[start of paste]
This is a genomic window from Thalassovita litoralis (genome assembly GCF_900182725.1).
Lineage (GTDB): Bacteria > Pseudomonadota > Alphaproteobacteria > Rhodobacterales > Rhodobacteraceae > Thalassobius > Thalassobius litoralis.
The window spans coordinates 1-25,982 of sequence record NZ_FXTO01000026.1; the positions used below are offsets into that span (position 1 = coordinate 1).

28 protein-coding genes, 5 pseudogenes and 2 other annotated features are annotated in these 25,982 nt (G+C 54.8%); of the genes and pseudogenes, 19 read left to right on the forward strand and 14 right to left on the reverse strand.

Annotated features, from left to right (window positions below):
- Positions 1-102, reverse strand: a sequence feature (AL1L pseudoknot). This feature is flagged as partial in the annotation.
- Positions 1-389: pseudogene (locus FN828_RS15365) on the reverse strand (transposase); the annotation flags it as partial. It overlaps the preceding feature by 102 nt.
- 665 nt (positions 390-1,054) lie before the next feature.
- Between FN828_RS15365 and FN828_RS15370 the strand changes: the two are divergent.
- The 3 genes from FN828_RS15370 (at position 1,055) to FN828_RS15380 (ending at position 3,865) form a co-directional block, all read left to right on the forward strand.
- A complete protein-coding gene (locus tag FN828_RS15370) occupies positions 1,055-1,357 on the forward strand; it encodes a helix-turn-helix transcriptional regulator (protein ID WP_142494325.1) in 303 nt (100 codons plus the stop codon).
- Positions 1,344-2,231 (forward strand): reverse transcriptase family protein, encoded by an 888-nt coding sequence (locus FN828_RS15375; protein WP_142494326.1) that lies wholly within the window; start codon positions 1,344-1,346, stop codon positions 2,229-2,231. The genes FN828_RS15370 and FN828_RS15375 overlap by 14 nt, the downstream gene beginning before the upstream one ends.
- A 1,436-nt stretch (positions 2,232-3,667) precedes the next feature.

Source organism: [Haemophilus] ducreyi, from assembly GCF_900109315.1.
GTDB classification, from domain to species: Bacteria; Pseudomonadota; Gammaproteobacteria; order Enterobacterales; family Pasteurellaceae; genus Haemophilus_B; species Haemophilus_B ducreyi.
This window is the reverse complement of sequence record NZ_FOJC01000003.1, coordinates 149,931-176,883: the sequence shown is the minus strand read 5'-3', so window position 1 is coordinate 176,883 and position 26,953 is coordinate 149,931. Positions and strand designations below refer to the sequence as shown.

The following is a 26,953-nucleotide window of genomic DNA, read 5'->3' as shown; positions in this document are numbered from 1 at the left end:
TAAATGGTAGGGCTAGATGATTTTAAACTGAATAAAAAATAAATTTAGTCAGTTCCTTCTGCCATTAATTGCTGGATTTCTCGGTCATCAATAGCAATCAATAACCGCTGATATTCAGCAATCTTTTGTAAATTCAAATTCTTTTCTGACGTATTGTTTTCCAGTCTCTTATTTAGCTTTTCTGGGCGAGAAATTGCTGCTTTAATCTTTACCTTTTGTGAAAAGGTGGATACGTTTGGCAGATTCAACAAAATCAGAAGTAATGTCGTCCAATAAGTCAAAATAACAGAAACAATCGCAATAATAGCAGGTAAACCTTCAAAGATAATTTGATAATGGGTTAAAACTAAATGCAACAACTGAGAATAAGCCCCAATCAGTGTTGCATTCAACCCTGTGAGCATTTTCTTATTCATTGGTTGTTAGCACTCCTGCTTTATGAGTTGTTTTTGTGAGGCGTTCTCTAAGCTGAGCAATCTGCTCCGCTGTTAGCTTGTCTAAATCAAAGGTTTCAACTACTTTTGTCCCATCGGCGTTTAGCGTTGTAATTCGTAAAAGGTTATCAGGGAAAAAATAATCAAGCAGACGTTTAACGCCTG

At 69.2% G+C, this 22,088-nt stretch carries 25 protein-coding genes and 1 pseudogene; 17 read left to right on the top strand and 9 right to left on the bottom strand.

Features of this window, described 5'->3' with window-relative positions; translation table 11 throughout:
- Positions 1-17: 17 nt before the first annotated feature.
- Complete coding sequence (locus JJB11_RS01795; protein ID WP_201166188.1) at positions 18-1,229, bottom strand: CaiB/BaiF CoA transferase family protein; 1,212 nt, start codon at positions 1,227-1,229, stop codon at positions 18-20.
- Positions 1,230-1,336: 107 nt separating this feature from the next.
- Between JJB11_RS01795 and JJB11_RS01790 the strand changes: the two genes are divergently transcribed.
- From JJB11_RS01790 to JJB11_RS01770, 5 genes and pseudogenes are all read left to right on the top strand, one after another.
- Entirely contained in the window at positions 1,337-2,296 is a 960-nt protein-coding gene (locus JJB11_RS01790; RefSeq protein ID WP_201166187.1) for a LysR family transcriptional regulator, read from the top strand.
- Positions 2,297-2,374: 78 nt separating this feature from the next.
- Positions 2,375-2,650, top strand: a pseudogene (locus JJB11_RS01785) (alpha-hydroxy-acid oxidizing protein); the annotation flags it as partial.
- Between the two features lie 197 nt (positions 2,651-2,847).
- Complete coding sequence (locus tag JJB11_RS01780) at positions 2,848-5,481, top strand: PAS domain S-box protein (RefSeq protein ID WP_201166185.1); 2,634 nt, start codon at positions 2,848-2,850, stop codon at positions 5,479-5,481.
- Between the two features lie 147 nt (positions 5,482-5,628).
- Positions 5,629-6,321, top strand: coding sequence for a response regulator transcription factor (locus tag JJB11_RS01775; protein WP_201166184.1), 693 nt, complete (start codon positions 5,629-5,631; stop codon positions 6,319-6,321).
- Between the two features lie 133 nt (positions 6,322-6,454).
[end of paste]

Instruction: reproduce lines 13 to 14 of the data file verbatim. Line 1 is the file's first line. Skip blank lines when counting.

- A 1,436-nt stretch (positions 2,232-3,667) precedes the next feature.

Source organism: [Haemophilus] ducreyi, from assembly GCF_900109315.1.